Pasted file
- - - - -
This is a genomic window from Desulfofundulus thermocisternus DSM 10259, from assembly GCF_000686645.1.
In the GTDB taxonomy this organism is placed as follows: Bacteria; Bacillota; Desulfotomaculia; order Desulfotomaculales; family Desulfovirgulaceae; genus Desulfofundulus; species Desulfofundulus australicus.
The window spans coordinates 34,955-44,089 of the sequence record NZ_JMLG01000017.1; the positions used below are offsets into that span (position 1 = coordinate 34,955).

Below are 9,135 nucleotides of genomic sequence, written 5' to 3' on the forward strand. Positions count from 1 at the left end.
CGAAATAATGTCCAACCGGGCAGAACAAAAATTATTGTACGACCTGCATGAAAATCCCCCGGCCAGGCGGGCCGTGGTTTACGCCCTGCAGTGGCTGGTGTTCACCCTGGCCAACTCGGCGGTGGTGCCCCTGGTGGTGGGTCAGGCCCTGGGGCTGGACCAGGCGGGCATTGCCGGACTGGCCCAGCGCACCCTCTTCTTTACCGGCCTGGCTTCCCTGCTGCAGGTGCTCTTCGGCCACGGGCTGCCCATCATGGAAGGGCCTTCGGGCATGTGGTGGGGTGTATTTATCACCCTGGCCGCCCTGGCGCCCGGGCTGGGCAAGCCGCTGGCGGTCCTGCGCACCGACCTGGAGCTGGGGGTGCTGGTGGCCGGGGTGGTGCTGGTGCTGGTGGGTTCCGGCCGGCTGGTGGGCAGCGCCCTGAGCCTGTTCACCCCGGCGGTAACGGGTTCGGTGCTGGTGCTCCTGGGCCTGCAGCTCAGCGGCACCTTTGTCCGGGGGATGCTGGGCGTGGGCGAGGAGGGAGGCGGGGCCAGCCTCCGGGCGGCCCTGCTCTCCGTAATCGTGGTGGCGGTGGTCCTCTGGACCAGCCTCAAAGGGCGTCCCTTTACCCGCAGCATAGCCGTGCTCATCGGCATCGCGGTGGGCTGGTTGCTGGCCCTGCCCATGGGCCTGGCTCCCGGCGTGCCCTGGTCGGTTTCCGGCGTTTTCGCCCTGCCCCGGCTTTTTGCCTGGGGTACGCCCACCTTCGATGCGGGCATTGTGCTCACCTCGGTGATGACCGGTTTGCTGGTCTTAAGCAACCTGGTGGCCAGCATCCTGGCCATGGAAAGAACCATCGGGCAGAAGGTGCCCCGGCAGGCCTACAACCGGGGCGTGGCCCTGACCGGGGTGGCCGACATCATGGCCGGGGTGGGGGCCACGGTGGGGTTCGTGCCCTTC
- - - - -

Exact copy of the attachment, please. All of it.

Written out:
This is a genomic window from Desulfofundulus thermocisternus DSM 10259, from assembly GCF_000686645.1.
In the GTDB taxonomy this organism is placed as follows: Bacteria; Bacillota; Desulfotomaculia; order Desulfotomaculales; family Desulfovirgulaceae; genus Desulfofundulus; species Desulfofundulus australicus.
The window spans coordinates 34,955-44,089 of the sequence record NZ_JMLG01000017.1; the positions used below are offsets into that span (position 1 = coordinate 34,955).

Below are 9,135 nucleotides of genomic sequence, written 5' to 3' on the forward strand. Positions count from 1 at the left end.
CGAAATAATGTCCAACCGGGCAGAACAAAAATTATTGTACGACCTGCATGAAAATCCCCCGGCCAGGCGGGCCGTGGTTTACGCCCTGCAGTGGCTGGTGTTCACCCTGGCCAACTCGGCGGTGGTGCCCCTGGTGGTGGGTCAGGCCCTGGGGCTGGACCAGGCGGGCATTGCCGGACTGGCCCAGCGCACCCTCTTCTTTACCGGCCTGGCTTCCCTGCTGCAGGTGCTCTTCGGCCACGGGCTGCCCATCATGGAAGGGCCTTCGGGCATGTGGTGGGGTGTATTTATCACCCTGGCCGCCCTGGCGCCCGGGCTGGGCAAGCCGCTGGCGGTCCTGCGCACCGACCTGGAGCTGGGGGTGCTGGTGGCCGGGGTGGTGCTGGTGCTGGTGGGTTCCGGCCGGCTGGTGGGCAGCGCCCTGAGCCTGTTCACCCCGGCGGTAACGGGTTCGGTGCTGGTGCTCCTGGGCCTGCAGCTCAGCGGCACCTTTGTCCGGGGGATGCTGGGCGTGGGCGAGGAGGGAGGCGGGGCCAGCCTCCGGGCGGCCCTGCTCTCCGTAATCGTGGTGGCGGTGGTCCTCTGGACCAGCCTCAAAGGGCGTCCCTTTACCCGCAGCATAGCCGTGCTCATCGGCATCGCGGTGGGCTGGTTGCTGGCCCTGCCCATGGGCCTGGCTCCCGGCGTGCCCTGGTCGGTTTCCGGCGTTTTCGCCCTGCCCCGGCTTTTTGCCTGGGGTACGCCCACCTTCGATGCGGGCATTGTGCTCACCTCGGTGATGACCGGTTTGCTGGTCTTAAGCAACCTGGTGGCCAGCATCCTGGCCATGGAAAGAACCATCGGGCAGAAGGTGCCCCGGCAGGCCTACAACCGGGGCGTGGCCCTGACCGGGGTGGCCGACATCATGGCCGGGGTGGGGGCCACGGTGGGGTTCGTGCCCTTC